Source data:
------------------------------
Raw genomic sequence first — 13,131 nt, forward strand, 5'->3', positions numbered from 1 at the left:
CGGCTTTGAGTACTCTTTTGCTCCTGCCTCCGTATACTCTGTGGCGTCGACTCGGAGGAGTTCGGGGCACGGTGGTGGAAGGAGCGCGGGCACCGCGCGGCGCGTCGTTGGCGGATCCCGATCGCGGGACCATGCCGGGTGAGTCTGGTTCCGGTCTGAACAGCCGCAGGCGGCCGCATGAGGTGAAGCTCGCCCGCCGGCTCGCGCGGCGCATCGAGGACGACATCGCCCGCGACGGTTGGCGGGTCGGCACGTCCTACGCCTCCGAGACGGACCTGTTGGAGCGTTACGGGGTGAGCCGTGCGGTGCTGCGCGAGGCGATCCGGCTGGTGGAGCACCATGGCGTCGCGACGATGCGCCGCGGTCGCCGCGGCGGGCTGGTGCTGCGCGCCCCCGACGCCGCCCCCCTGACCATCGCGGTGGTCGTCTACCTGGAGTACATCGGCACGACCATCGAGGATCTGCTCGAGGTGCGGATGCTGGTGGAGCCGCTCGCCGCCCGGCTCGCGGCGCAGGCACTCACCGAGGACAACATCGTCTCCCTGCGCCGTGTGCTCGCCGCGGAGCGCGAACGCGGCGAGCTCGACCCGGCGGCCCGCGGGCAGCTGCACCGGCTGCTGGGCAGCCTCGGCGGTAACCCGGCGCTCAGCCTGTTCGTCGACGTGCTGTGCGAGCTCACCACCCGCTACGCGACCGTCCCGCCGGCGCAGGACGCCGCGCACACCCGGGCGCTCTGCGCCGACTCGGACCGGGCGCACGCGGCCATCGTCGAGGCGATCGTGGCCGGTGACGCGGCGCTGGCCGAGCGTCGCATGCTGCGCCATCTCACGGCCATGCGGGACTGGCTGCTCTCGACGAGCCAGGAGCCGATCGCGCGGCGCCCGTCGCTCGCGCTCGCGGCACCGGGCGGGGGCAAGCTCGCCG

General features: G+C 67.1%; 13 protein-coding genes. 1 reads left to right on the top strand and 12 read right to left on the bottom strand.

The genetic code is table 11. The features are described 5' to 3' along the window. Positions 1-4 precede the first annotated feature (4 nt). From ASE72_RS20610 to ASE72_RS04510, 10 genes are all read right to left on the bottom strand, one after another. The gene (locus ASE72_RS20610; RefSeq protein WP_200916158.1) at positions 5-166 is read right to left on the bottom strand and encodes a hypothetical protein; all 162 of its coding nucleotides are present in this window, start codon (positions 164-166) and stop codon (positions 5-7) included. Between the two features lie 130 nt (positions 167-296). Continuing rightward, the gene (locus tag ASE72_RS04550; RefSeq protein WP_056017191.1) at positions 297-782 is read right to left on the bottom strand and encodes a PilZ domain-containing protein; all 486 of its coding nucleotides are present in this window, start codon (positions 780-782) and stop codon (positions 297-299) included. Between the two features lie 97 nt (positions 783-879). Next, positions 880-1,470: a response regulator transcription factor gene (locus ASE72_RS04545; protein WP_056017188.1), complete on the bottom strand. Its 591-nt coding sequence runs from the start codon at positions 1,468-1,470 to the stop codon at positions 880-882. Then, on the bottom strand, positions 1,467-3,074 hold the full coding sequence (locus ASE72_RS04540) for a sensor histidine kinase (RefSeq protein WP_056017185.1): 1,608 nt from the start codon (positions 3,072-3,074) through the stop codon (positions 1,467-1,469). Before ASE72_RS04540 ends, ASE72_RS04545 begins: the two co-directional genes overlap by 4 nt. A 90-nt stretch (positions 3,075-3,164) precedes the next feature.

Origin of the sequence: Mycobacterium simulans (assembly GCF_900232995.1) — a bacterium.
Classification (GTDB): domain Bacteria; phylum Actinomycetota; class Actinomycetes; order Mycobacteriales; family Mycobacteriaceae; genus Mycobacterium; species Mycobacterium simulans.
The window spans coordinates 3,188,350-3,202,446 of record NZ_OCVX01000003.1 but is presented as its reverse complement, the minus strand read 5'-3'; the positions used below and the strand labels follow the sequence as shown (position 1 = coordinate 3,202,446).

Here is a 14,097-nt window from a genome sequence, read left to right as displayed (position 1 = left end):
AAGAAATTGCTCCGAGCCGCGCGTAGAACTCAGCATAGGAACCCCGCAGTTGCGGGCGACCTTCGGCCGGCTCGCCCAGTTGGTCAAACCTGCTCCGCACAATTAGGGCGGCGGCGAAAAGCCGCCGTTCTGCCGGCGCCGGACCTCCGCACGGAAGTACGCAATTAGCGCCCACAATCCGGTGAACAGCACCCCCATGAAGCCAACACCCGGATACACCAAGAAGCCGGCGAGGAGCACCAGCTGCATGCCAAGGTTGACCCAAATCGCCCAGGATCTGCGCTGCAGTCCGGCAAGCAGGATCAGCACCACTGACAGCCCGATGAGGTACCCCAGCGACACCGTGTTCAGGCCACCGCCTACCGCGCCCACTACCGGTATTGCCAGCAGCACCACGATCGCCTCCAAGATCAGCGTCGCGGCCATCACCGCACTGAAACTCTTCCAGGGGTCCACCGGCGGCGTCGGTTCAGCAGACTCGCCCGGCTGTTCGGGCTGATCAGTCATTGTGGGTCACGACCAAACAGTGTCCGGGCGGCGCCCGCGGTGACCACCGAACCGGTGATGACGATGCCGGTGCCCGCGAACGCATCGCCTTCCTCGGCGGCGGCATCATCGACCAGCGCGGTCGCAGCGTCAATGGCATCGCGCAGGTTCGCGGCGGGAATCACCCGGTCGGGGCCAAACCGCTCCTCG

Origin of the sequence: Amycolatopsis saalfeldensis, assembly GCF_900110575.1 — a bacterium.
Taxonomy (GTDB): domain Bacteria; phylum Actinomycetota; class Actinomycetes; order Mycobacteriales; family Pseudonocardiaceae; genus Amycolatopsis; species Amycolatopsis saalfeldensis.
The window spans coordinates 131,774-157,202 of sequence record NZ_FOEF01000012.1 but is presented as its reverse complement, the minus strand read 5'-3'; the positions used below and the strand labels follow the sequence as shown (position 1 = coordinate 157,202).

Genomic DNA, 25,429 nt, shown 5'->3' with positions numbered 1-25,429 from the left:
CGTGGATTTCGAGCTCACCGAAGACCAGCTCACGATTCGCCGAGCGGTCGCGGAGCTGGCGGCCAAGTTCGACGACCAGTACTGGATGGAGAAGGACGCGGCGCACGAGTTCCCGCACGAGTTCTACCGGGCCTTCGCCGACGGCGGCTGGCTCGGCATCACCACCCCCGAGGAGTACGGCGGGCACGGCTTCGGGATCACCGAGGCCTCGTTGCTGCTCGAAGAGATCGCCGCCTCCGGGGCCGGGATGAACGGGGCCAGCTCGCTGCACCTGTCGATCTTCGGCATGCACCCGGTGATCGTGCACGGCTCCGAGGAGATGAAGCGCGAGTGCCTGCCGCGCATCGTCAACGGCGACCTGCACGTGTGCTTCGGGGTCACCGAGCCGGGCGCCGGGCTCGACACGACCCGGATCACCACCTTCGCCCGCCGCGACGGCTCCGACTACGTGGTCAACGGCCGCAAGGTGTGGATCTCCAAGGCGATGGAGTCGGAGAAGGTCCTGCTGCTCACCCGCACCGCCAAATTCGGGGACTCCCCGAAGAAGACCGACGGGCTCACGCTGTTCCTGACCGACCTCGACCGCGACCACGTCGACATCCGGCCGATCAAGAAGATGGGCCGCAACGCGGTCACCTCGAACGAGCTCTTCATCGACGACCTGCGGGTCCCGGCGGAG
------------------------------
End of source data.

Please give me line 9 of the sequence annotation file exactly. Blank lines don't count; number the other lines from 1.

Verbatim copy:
AAGAAATTGCTCCGAGCCGCGCGTAGAACTCAGCATAGGAACCCCGCAGTTGCGGGCGACCTTCGGCCGGCTCGCCCAGTTGGTCAAACCTGCTCCGCACAATTAGGGCGGCGGCGAAAAGCCGCCGTTCTGCCGGCGCCGGACCTCCGCACGGAAGTACGCAATTAGCGCCCACAATCCGGTGAACAGCACCCCCATGAAGCCAACACCCGGATACACCAAGAAGCCGGCGAGGAGCACCAGCTGCATGCCAAGGTTGACCCAAATCGCCCAGGATCTGCGCTGCAGTCCGGCAAGCAGGATCAGCACCACTGACAGCCCGATGAGGTACCCCAGCGACACCGTGTTCAGGCCACCGCCTACCGCGCCCACTACCGGTATTGCCAGCAGCACCACGATCGCCTCCAAGATCAGCGTCGCGGCCATCACCGCACTGAAACTCTTCCAGGGGTCCACCGGCGGCGTCGGTTCAGCAGACTCGCCCGGCTGTTCGGGCTGATCAGTCATTGTGGGTCACGACCAAACAGTGTCCGGGCGGCGCCCGCGGTGACCACCGAACCGGTGATGACGATGCCGGTGCCCGCGAACGCATCGCCTTCCTCGGCGGCGGCATCATCGACCAGCGCGGTCGCAGCGTCAATGGCATCGCGCAGGTTCGCGGCGGGAATCACCCGGTCGGGGCCAAACCGCTCCTCG